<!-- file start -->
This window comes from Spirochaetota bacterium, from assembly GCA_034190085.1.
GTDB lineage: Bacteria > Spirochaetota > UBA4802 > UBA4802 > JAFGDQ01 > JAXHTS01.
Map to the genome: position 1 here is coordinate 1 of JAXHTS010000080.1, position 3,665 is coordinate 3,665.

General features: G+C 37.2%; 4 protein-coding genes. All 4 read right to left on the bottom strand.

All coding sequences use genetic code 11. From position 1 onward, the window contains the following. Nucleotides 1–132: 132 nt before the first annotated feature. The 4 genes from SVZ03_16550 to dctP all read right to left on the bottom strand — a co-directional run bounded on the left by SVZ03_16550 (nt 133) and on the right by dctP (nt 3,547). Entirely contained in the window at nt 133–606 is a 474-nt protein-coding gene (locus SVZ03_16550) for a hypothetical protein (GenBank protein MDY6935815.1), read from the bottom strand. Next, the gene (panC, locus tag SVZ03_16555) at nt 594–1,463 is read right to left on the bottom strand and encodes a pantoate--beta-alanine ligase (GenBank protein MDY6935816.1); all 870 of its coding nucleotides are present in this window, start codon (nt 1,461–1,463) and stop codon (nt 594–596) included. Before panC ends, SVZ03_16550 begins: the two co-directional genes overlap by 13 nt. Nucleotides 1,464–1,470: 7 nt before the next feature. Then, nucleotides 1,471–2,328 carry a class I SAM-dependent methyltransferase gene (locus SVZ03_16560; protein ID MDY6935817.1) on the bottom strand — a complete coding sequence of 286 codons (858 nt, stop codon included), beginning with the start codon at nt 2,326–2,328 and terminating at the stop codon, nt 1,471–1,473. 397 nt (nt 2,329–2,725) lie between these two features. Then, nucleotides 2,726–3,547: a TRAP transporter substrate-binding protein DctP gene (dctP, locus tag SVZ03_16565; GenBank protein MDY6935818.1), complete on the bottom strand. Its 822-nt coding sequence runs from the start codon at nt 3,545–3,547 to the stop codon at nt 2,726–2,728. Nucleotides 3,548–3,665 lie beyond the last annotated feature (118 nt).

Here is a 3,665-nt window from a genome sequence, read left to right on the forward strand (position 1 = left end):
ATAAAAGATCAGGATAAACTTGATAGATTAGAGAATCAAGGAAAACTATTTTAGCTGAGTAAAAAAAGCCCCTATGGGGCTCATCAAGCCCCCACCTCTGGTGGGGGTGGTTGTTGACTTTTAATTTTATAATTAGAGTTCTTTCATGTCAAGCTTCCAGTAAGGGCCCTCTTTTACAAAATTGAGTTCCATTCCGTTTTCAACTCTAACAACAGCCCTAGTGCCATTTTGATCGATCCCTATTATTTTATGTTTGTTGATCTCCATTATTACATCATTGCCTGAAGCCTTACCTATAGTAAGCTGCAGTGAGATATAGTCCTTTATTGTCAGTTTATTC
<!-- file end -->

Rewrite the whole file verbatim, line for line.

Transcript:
This window comes from Spirochaetota bacterium, from assembly GCA_034190085.1.
GTDB lineage: Bacteria > Spirochaetota > UBA4802 > UBA4802 > JAFGDQ01 > JAXHTS01.
Map to the genome: position 1 here is coordinate 1 of JAXHTS010000080.1, position 3,665 is coordinate 3,665.

General features: G+C 37.2%; 4 protein-coding genes. All 4 read right to left on the bottom strand.

All coding sequences use genetic code 11. From position 1 onward, the window contains the following. Nucleotides 1–132: 132 nt before the first annotated feature. The 4 genes from SVZ03_16550 to dctP all read right to left on the bottom strand — a co-directional run bounded on the left by SVZ03_16550 (nt 133) and on the right by dctP (nt 3,547). Entirely contained in the window at nt 133–606 is a 474-nt protein-coding gene (locus SVZ03_16550) for a hypothetical protein (GenBank protein MDY6935815.1), read from the bottom strand. Next, the gene (panC, locus tag SVZ03_16555) at nt 594–1,463 is read right to left on the bottom strand and encodes a pantoate--beta-alanine ligase (GenBank protein MDY6935816.1); all 870 of its coding nucleotides are present in this window, start codon (nt 1,461–1,463) and stop codon (nt 594–596) included. Before panC ends, SVZ03_16550 begins: the two co-directional genes overlap by 13 nt. Nucleotides 1,464–1,470: 7 nt before the next feature. Then, nucleotides 1,471–2,328 carry a class I SAM-dependent methyltransferase gene (locus SVZ03_16560; protein ID MDY6935817.1) on the bottom strand — a complete coding sequence of 286 codons (858 nt, stop codon included), beginning with the start codon at nt 2,326–2,328 and terminating at the stop codon, nt 1,471–1,473. 397 nt (nt 2,329–2,725) lie between these two features. Then, nucleotides 2,726–3,547: a TRAP transporter substrate-binding protein DctP gene (dctP, locus tag SVZ03_16565; GenBank protein MDY6935818.1), complete on the bottom strand. Its 822-nt coding sequence runs from the start codon at nt 3,545–3,547 to the stop codon at nt 2,726–2,728. Nucleotides 3,548–3,665 lie beyond the last annotated feature (118 nt).

Here is a 3,665-nt window from a genome sequence, read left to right on the forward strand (position 1 = left end):
ATAAAAGATCAGGATAAACTTGATAGATTAGAGAATCAAGGAAAACTATTTTAGCTGAGTAAAAAAAGCCCCTATGGGGCTCATCAAGCCCCCACCTCTGGTGGGGGTGGTTGTTGACTTTTAATTTTATAATTAGAGTTCTTTCATGTCAAGCTTCCAGTAAGGGCCCTCTTTTACAAAATTGAGTTCCATTCCGTTTTCAACTCTAACAACAGCCCTAGTGCCATTTTGATCGATCCCTATTATTTTATGTTTGTTGATCTCCATTATTACATCATTGCCTGAAGCCTTACCTATAGTAAGCTGCAGTGAGATATAGTCCTTTATTGTCAGTTTATTC